The auto maker says it has made a production-ready magnesium rear deck lid inner panel using the process. It weighs 2.2 lbs. (1 kg) less than one made from steel.
GM forms rear deck lid inner panel from magnesium.
takes another step toward meeting future U.S. fuel-economy regulations, cracking a key mystery to making lightweight magnesium a viable alternative to heavier car and truck body-panel materials.
The auto maker says it is testing an industry-first thermal-forming process and proprietary corrosion-resistant magnesium sheet metal weighing 33% less than aluminum and 75% less than steel to make its future vehicles lighter without sacrificing durability.
Auto makers face strict new U.S. corporate average fuel economy regulations of 35.5 mpg (6.6 L/100 km) in 2017, or some 15% greater than current rules, and as much as 54.5 mpg (4.3 L/100 km) by 2025.
Experts think the industry must shave up to 800 lbs. (350 kg) from the average vehicle to achieve those standards, so auto makers are scouring their research and development laboratories for alternative materials.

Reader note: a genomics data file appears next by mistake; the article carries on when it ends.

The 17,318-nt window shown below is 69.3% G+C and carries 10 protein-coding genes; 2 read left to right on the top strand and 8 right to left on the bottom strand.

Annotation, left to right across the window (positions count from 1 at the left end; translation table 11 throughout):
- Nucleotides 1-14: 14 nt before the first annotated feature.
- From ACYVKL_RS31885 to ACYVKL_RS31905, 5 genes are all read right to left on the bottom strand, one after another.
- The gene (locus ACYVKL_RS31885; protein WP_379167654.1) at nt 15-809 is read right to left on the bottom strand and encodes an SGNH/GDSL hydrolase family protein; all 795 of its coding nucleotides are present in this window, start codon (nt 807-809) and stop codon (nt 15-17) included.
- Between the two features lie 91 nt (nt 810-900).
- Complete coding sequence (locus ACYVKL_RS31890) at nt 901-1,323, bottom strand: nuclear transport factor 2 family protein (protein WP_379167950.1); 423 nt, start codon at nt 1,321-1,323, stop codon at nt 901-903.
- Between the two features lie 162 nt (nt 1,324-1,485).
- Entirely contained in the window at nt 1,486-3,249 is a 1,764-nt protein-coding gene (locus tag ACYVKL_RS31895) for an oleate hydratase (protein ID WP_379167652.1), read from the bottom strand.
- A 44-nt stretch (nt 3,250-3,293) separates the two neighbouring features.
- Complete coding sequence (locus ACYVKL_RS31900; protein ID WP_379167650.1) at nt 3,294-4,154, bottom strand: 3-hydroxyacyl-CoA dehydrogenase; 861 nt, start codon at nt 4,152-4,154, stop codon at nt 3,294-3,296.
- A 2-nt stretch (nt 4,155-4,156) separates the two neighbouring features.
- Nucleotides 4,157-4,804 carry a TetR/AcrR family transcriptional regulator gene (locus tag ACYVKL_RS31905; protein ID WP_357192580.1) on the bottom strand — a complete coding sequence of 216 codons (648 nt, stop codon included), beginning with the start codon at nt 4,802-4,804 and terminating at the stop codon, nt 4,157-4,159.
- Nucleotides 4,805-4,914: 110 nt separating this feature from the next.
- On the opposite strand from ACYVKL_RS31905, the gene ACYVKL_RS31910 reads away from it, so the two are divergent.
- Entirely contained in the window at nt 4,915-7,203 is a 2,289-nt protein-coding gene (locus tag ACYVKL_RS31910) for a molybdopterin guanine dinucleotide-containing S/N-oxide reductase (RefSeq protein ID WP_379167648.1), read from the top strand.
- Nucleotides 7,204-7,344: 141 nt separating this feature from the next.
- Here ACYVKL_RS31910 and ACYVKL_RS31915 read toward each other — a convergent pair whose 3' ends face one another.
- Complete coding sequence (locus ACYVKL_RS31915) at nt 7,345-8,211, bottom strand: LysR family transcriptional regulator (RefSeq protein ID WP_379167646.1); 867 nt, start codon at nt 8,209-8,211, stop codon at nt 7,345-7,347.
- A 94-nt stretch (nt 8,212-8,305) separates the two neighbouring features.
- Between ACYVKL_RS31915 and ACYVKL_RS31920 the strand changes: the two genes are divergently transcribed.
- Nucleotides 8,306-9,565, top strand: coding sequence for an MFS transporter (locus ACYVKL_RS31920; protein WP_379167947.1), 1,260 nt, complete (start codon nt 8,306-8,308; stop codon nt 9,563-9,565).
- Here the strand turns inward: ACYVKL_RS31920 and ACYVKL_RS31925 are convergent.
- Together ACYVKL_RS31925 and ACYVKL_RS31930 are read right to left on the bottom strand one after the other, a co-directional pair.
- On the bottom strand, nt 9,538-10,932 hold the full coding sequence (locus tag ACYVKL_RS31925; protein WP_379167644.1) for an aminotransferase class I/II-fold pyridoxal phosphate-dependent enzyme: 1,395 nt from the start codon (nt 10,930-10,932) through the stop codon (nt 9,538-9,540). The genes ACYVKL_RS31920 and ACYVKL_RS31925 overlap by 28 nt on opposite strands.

Magnesium already is making its way into today’s cars and trucks, appearing as die-cast parts in suspension systems, powertrains and body structures. But it remains costly and, until GM’s breakthrough, too weak and susceptible to corrosion for use as sheet metal.
GM’s forming process, which it wants to license to a supplier, employs traditional methods but turns up the heat to 840° F (450° C) to mold precise, rigid shapes.
The auto maker says it has made a production-ready magnesium rear deck lid inner panel using the process.
The part withstood 77,000 robotic slams and 110-lb. (450 kg) impact drops, as well as 10 consecutive weeks of 24-hour environmental tests using salt spray, high humidity and extreme temperatures. GM uses the same tests to validate the durability of traditional sheet-panel materials.
The magnesium panel weighs 2.2 lbs. (1 kg) less than one made from steel.
GM expects magnesium costs will come down once a supplier begins performing the process and the material becomes more widely used.
“Using high-strength, lightweight materials such as magnesium and aluminum is one of the most effective ways to improve vehicle fuel economy and driving performance,” Jon Laukner, GM’s chief technology officer and vice president-global research and development, says in a statement announcing the breakthrough.
According to the United States Automotive Materials Partnership, a research group formed by GM,and to research new materials and processes, magnesium could reduce vehicle weight 15% by 2020. The weight loss would translate into fuel saving of between 9% and 12%.
GM last month revealed it discovered a new technology for welding aluminum, another lightweight material expected to help auto makers meet fuel-economy regulations.